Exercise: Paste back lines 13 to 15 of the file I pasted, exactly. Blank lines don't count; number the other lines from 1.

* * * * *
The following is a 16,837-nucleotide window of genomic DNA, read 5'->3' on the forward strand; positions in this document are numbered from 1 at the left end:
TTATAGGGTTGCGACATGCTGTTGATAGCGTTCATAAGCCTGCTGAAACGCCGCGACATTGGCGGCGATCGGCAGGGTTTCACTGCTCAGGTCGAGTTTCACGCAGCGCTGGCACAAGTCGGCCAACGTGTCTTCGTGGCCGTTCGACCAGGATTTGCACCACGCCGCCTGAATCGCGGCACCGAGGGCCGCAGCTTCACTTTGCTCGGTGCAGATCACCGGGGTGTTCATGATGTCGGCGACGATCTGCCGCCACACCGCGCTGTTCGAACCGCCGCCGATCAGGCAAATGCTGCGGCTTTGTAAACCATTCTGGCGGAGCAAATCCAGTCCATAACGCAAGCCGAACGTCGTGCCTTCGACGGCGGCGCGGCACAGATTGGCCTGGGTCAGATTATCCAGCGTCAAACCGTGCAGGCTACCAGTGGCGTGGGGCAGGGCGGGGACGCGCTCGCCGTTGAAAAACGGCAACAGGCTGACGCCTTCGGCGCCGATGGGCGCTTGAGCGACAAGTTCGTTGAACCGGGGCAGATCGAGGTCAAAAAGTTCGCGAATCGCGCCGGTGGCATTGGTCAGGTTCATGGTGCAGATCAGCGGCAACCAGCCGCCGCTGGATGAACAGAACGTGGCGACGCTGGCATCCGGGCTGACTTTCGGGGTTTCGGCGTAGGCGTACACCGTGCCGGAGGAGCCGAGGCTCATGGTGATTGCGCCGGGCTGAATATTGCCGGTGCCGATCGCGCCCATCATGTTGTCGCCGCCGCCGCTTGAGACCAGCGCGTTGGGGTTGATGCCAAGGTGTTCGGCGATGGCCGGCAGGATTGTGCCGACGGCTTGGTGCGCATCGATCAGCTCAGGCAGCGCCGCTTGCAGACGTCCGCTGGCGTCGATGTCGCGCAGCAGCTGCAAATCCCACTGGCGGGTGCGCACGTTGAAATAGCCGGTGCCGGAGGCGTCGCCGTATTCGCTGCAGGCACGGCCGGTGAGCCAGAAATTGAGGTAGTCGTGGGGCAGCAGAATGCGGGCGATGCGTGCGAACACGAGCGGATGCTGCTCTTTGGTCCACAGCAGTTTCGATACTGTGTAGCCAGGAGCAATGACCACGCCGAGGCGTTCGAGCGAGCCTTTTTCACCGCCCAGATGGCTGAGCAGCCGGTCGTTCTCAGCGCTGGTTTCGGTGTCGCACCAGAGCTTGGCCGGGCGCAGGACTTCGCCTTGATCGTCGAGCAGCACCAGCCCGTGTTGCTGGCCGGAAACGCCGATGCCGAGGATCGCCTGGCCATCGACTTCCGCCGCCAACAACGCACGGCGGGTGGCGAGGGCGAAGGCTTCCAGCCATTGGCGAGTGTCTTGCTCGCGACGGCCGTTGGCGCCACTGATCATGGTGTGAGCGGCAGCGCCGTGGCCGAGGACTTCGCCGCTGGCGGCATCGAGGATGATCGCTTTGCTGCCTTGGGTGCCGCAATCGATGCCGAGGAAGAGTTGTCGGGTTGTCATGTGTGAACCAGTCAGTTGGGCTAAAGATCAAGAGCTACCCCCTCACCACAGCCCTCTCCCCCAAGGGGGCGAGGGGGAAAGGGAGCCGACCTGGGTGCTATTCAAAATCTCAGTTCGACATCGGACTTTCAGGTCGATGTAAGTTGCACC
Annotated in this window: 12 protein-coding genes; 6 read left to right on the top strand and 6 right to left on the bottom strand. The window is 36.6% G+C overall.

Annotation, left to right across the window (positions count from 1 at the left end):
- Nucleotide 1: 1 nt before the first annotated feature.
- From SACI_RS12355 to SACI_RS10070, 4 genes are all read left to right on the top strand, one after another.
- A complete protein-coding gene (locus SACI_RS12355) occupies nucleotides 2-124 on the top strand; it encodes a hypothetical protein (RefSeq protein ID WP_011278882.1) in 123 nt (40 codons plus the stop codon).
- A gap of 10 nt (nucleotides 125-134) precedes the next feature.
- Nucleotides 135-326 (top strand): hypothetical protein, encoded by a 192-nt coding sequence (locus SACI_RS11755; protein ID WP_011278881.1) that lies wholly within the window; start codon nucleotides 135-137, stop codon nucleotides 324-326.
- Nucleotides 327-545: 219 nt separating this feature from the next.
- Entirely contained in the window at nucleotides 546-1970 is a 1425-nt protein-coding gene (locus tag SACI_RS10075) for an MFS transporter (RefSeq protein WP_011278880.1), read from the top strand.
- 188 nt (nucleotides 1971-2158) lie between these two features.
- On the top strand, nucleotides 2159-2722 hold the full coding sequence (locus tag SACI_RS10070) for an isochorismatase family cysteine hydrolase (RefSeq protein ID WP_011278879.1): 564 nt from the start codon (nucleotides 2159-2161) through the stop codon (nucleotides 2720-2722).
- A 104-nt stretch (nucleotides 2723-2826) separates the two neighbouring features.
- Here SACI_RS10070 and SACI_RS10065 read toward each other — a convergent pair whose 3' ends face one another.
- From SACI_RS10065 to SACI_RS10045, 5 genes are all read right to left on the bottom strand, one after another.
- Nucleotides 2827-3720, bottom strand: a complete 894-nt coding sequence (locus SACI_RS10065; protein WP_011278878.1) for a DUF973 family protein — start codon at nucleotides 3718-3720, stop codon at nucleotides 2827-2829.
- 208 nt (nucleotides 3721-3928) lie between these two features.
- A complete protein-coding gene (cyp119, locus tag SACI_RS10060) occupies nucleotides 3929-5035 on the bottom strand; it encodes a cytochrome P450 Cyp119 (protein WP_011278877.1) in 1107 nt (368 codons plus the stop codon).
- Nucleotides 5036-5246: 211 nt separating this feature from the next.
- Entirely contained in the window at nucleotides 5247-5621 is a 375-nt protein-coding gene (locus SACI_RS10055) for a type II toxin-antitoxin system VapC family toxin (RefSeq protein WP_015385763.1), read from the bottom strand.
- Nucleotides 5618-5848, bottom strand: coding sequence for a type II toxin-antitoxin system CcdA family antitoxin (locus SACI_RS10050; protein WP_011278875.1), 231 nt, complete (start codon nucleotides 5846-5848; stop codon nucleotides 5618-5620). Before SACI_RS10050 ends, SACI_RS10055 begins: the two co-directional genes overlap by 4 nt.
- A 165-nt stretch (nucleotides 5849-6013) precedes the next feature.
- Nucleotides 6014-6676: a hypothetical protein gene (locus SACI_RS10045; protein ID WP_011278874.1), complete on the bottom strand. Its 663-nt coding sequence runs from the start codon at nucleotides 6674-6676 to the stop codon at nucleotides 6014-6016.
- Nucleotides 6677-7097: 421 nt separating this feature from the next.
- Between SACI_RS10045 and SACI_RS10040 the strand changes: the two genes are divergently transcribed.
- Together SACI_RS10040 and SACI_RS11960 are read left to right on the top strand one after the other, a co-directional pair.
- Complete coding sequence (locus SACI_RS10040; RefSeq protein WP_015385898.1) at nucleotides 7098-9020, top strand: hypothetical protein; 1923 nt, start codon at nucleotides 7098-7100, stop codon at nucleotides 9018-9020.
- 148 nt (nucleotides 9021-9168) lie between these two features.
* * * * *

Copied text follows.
- On the top strand, nucleotides 2159-2722 hold the full coding sequence (locus tag SACI_RS10070) for an isochorismatase family cysteine hydrolase (RefSeq protein ID WP_011278879.1): 564 nt from the start codon (nucleotides 2159-2161) through the stop codon (nucleotides 2720-2722).
- A 104-nt stretch (nucleotides 2723-2826) separates the two neighbouring features.
- Here SACI_RS10070 and SACI_RS10065 read toward each other — a convergent pair whose 3' ends face one another.